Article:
Now the lightning came in occasional bursts of 3 or so flashes a minute, and the thunder during these bursts was nearly continuous. The precipitation type went gradually to all snow (though still a mix of ordinary snow and graupel). The frequency of the lightning was about as high as I have ever seen in a storm where the precipitation type was mainly snow. After sitting there and getting amazing video for a while, I was concerned that if I stayed any longer, the storm might get ahead of me. So I decided to head back up to route 160, to head eventually back to Pagosa to stay with the storm. But when I got back to the intersection of 151 and 160, which is at a slightly higher elevation than where I had been, I decided to stop again. It was all ordinary snow now, and there was still lightning and thunder. So I got some more video. I saw a streak of lightning cross the sky above me, with thunder a second or less later. I did not get the actual bolt on video, but did get the flash and the nearly instand thunder. I did not stay there too long, though, because the traffic on 160 was noisy and I did not want to let the storm get ahead. So I headed back northeast toward Pagosa Springs in what was a very eerie drive. By now the snow was coming down very heavily and although it was not yet accumulating on the road because the temperature was still around 35 and the ground fairly warm, the visibility was poor. And every now and then, there was a bright flash of lightning, followed quickly by thunder so loud that I could hear it in the car while driving. By around 5 p.m., I was back at the west edge of Pagosa Springs, stopping at the parking lot for Veterans Memorial Park, very near the spot where I had taken the first pictures of the storm in the distance. Snow was still coming down heavily, and now accumulating on the ground. There was even a little slush on 160 the last mile or so before I reached Vista Road. Most of the thunder was not quite as loud now as the storm continued moving off to the-northeast, but I got a half-dozen or so rumbles as the snow continued to fall heavily. And one bright flash of lightning - no bolt visible, and it was a mile or so away, not as close as some of the others. But the refraction of its light through the heavy snow gave it, and the falling snow, an unusual pinkish-purple color. Here is a video capture:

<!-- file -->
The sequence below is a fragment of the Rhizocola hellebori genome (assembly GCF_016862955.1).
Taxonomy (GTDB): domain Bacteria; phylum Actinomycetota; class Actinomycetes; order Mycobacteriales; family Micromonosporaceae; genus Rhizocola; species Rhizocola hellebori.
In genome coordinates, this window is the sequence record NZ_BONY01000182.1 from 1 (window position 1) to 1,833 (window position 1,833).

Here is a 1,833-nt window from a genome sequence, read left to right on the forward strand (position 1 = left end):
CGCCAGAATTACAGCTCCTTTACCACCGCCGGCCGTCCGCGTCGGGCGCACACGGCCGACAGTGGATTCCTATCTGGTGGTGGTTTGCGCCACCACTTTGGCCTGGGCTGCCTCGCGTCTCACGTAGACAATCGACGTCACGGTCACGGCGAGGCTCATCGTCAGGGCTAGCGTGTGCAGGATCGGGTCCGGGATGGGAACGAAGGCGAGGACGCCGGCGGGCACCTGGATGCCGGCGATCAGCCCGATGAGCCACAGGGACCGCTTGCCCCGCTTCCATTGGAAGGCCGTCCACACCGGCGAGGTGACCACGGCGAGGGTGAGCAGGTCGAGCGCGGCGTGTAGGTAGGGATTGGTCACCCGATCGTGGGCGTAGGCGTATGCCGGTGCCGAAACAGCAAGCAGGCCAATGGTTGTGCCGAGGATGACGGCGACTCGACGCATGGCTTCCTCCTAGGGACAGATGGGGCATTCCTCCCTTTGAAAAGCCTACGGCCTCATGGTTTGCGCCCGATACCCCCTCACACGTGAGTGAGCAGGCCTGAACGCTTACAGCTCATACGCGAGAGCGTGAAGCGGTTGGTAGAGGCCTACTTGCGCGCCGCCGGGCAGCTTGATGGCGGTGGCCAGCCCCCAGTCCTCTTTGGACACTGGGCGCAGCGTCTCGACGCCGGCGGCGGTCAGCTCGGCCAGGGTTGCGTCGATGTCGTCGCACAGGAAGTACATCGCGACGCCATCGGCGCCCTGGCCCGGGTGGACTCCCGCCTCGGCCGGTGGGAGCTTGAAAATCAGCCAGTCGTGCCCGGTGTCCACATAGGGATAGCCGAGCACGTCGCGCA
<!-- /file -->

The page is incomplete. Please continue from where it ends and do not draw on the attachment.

Afte a while in this spot, I decided to head home, as the frequency of the thunder and lightning was decreasing. From this location to my house a mile or so away, there was about a half inch of fresh snow that had fallen, though on the road it was slushy and melting in places. When I got home I took some more video from my garage. Although I did hear a couple rumbles of thunder after I got home but before I set up for more video, I did not get any more on video. But, wow! On the edited video linked below, there are more than two dozen cracks or rumbles of thunder in the 8 minutes of video, and numerous visible lightning flashes - all with snow falling. One of the most electrified snowstorms I have ever seen! Here is the video (best watched full-screen), starting at the entrance to Chimney Rock National Monument, then, in following segments, a mile or so south of there, north of there at the intersection of 160 and 151, and then back in Pagosa at Veterans Memorai Park:

If you do not want to watch the full video above, I also made a shorter highlights clip for social media (about 3 minutes). You can access that shorter video clip (again, best watched full-screen) here:

I also captured images from the lightning tracker to document the amount of lightning, and from radar. Here are these images:

Note the numerous strikes all around the Pagosa Springs area. In most of this area the main precipitation type with this storm was snow - that is a lot of strikes for a snowstorm! Also, usually snow does not even show up on the radar over Pagosa Springs because the two nearest radar sites, Albuquerque and Grand Junction, are both quite distant, and also the beam is partially blocked by the mountains. You can see summer thunderstorms, but usually not winter snowstorms over the immediate Pagosa area. But in this case the snow clearly shows up, indicating that this storm was higher-topped than most of the snowstorms in this area - another indicator of the intensity of the storm.

IMPORTANT NOTE: In light of the need for social distancing during the COVID-19 pandemic, I would like to stress that during my observations of this storm I ventured no farther than about 20 miles from home and had zero interaction with any other people. So no transmission risk to myself or anyone else.